North Dakota hunters last year shot about 29,300 deer during the gun season for a success rate of 66 percent, department statistics show. Hunter success for whitetail bucks was 72 percent, and hunters with antlerless tags had a success rate of 60 percent.
The average hunter last year spent 4.4 days in the field.
Game and Fish revisits deer management goals every five years, and during the last goal-setting process in 2015, the department set a goal of building deer numbers to the point where it could offer 75,000 deer gun licenses yet maintain a hunter success rate of 70 percent, which has become the benchmark for North Dakota deer hunters.
That goal could be a bit lofty, managers concede.
"It could be on track if the weather helps, but we're also losing a lot of habitat out there," said Bill Jensen, big game biologist for Game and Fish in Bismarck. "We got really used to having millions of acres of CRP and that's not there anymore.
"The effect of that is, when the weather is nice, we can get by, but when it's not, that's just another added stress. Plus, it reduces fawning cover for does, bedding sites for fawns in the spring and all of those other necessities."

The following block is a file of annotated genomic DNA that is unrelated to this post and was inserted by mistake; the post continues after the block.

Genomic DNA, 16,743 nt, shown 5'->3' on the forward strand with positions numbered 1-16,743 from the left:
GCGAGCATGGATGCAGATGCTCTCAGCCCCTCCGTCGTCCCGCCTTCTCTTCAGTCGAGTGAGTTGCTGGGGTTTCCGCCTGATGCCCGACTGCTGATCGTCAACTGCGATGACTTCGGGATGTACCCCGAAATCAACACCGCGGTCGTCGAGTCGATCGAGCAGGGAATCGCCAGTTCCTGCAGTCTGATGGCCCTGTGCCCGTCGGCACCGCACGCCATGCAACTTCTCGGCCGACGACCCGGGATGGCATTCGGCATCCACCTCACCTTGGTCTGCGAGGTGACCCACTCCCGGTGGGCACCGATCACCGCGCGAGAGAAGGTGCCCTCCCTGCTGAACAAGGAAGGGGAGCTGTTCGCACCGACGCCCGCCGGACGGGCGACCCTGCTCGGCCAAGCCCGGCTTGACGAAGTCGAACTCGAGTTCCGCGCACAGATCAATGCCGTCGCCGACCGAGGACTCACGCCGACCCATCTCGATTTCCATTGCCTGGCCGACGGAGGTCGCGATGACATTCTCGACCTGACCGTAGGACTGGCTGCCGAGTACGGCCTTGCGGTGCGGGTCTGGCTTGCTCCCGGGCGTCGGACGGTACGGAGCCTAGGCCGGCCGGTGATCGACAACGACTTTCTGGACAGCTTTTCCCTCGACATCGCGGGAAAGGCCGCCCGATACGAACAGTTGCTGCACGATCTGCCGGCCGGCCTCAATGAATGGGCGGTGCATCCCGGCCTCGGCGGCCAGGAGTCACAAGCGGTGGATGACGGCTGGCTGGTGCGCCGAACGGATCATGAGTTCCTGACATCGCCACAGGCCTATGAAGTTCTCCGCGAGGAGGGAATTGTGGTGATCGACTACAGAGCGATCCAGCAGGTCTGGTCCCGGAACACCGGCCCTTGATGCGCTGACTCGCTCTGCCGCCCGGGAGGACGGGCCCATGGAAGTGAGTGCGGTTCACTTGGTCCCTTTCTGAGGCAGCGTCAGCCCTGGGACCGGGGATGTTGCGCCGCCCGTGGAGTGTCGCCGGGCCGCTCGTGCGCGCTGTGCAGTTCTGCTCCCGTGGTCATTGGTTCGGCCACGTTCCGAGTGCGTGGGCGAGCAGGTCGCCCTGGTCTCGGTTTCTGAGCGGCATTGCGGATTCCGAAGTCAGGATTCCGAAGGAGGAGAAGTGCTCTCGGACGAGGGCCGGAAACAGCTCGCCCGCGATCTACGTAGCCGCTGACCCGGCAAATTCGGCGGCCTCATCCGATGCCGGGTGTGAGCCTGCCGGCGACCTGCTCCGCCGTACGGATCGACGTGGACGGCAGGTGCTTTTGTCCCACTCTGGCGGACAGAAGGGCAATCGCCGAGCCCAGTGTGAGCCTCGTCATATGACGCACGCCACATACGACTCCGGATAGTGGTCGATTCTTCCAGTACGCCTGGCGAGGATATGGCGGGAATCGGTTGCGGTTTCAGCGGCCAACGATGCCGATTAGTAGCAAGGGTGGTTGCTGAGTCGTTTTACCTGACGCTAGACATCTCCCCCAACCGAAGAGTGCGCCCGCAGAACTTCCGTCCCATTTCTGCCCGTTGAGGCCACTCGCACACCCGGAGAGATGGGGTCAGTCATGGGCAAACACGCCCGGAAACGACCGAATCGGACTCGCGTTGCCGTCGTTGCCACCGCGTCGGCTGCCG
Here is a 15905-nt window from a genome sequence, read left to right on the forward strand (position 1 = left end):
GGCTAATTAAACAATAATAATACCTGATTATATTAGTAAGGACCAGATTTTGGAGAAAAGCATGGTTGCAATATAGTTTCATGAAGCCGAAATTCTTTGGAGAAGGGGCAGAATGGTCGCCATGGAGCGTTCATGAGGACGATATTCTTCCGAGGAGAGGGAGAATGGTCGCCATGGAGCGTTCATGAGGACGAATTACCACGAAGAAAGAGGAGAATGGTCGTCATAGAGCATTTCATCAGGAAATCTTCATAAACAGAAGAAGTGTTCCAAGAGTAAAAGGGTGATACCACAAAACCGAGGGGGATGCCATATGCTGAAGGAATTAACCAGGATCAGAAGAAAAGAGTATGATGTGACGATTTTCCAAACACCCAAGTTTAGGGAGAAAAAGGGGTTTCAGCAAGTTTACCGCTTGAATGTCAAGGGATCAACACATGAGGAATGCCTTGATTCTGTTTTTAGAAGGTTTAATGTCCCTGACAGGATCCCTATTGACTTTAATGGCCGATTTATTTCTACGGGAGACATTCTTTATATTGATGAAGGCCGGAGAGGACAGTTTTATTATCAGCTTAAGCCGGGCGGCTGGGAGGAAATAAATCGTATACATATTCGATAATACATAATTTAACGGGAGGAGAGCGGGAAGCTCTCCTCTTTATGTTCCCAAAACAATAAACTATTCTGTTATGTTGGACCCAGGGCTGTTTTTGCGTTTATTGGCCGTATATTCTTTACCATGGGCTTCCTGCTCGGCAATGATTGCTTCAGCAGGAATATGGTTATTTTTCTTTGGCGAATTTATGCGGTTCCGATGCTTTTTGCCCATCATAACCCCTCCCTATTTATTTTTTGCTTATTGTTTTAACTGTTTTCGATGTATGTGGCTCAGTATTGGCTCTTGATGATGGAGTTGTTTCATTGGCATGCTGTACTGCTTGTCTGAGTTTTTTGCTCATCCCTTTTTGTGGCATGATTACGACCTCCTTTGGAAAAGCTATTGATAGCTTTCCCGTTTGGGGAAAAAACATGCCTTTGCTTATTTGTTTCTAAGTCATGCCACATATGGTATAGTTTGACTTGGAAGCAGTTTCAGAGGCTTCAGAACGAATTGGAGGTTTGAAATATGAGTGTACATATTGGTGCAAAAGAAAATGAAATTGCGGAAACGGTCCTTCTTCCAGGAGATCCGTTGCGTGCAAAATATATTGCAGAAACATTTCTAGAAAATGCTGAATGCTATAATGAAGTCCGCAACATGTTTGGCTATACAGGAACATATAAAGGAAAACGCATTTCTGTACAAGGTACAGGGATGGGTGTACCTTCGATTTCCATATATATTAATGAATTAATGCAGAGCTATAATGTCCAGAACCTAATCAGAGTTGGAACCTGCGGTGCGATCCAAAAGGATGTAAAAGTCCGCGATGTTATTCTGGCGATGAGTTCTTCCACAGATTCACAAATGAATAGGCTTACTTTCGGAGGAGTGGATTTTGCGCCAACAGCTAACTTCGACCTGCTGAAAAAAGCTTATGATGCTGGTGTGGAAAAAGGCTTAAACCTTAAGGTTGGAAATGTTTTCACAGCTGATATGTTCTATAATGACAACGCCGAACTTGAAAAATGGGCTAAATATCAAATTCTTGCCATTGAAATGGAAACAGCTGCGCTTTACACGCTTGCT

Anecdotally, Jensen said it appears whitetail fawn production this year "probably wasn't too bad" in the southeast and southwest parts of the state. The north-central and eastern parts of North Dakota continue to lag, but the outlook could have been even worse if the cold and snow that hit in December and early January had persisted throughout the winter.
"Last winter started off a little scary," Jensen said. "It warmed up in late February, and I think a lot of deer came out fine. The portion of the state that was hardest hit was up in that Langdon country, which seems to find a way to get a real winter every year."
In the west, mule deer numbers overall have rebounded nicely, Williams said, thanks to several years of no antlerless tags and some nicer winters in the Badlands. Results from the Game and Fish Department's annual spring mule deer survey in April showed a 16 percent population increase from the previous year. The department issued mule deer doe tags in units 4B and 4C for the first time since 2011, although no antlerless licenses were available in unit 4A for the sixth consecutive year.
"We feel pretty good about mule deer numbers and about the recovery and the comeback that mule deer have done," Williams said. "Other than one of the northern units, we're issuing antlerless tags in most units and that's a good sign. All in all, things are looking pretty good on the mule deer front."